Artificial gills (human)

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Artificial gills are unproven conceptualised devices to allow a human to be able to take in oxygen from surrounding water. This is speculative technology that has not been demonstrated in a documented fashion. Natural gills work because nearly all animals with gills are thermoconformers (cold-blooded), so they need much less oxygen than a thermoregulator (warm-blood) of the same size.[1] As a practical matter, it is unclear that a usable artificial gill could be created because of the large amount of oxygen a human would need extracted from the water.


Several potential methods exist for the development of artificial gills. One proposed method is the use of liquid breathing with a membrane oxygenator to solve the problem of carbon dioxide retention, the major limiting factor in liquid breathing.[2][3][dubious ] It is thought that a system such as this would allow for diving without risk of decompression sickness.[4]

They are generally thought to be unwieldy and bulky, because of the massive amount of water that would have to be processed to extract enough oxygen to supply an active diver, as an alternative to a scuba set.

An average diver with a fully closed-circuit rebreather needs 1.5 liters of oxygen per minute while swimming or 0.64 liter per minute while resting.[5] At least 192 litres (51 US gal) of sea water per minute would have to be passed through the system, and this system would not work in anoxic water. Seawater in tropical regions with abundant plant life contains 5–8 mg (0.077–0.123 gr) of oxygen per liter of water.[6] These calculations are based on the dissolved oxygen content of water.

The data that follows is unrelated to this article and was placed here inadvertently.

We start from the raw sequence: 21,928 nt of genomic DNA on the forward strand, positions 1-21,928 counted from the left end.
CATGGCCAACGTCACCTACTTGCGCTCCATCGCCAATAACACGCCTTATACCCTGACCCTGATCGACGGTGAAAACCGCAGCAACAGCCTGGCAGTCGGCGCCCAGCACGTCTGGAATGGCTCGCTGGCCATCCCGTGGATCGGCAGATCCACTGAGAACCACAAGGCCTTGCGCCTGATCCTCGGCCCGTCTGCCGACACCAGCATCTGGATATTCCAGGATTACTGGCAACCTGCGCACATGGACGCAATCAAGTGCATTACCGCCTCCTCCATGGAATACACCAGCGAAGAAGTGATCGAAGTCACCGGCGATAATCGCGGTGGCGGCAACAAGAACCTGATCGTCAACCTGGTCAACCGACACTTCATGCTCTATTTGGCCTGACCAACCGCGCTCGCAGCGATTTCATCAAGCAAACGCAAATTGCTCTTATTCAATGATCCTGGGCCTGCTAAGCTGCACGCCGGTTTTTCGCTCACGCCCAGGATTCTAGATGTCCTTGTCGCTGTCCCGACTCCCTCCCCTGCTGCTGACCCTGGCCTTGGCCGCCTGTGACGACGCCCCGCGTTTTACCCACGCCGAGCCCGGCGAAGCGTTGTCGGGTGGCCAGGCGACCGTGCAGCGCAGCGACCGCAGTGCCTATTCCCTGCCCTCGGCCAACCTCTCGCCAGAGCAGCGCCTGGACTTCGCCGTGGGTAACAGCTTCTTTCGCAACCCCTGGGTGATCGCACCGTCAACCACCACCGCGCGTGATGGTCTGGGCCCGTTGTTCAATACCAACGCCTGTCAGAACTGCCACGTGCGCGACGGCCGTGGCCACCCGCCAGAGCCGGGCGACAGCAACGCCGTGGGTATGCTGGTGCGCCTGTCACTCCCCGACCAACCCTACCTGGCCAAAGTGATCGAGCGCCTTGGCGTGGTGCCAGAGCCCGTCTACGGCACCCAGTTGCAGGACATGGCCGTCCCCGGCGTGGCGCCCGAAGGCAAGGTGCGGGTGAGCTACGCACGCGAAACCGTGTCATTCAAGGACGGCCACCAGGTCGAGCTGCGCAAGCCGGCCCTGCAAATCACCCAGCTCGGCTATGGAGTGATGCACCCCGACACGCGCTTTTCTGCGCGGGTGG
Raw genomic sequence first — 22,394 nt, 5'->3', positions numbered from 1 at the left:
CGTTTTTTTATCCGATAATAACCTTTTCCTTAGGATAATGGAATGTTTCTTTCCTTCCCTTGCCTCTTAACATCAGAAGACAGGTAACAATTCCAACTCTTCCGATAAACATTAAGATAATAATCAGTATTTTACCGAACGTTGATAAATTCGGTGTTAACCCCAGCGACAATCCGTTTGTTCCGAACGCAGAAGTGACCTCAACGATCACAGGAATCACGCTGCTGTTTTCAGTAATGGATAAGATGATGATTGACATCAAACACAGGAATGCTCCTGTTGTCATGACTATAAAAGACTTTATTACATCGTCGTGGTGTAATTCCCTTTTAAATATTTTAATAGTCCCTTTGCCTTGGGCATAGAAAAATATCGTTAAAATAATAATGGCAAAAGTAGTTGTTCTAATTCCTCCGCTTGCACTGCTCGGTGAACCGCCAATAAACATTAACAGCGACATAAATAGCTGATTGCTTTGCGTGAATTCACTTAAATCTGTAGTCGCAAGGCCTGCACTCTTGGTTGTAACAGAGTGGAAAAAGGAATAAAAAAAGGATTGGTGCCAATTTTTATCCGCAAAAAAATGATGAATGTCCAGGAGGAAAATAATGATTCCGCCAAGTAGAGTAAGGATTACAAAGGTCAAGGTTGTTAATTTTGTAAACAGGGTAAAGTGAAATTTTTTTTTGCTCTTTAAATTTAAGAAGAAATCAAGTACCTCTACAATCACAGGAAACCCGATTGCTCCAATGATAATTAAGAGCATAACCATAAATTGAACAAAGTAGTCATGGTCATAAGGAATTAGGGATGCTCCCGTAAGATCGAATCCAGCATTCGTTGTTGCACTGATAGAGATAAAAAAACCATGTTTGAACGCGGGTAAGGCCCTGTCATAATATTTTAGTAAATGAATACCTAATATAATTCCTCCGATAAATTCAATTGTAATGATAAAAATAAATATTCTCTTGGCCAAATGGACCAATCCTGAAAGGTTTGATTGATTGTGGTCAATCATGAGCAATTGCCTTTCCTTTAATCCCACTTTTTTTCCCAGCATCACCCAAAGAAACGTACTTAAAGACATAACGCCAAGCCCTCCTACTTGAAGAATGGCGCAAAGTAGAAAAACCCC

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  1. ^ Why don't people have gills? Archived 11 November 2007 at the Wayback Machine
  2. ^ Landé AJ, Claff CL, Sonstegard L, Roberts R, Perry C, Lillehei CW (1970). "An extracorporeal artificial gill utilizing liquid fluorocarbon". Fed. Proc. 29 (5): 1805–8. PMID 5466244.
  3. ^ Landé, AJ (2006). "Sequenced, hemoglobin based artificial gills synthetic gill supports diver's or climber's breathing by concentrating O2 from seawater or from thin air at altitude, and venting CO2". Undersea and Hyperbaric Medicine (Annual Meeting Abstract). Retrieved 22 March 2009.
  4. ^ Landé, AJ (2006). "Artificial gill complements liquid breathing for diving to great depths, without being threatened by the bends". Undersea and Hyperbaric Medicine (Annual Meeting Abstract). Retrieved 22 March 2009.
  5. ^ Knafelc, ME. "Oxygen Consumption Rate of Operational Underwater Swimmers". United States Navy Experimental Diving Unit Technical Report. NEDU-1-89. Retrieved 22 March 2009.
  6. ^ Fundamentals of Environmental Measurement

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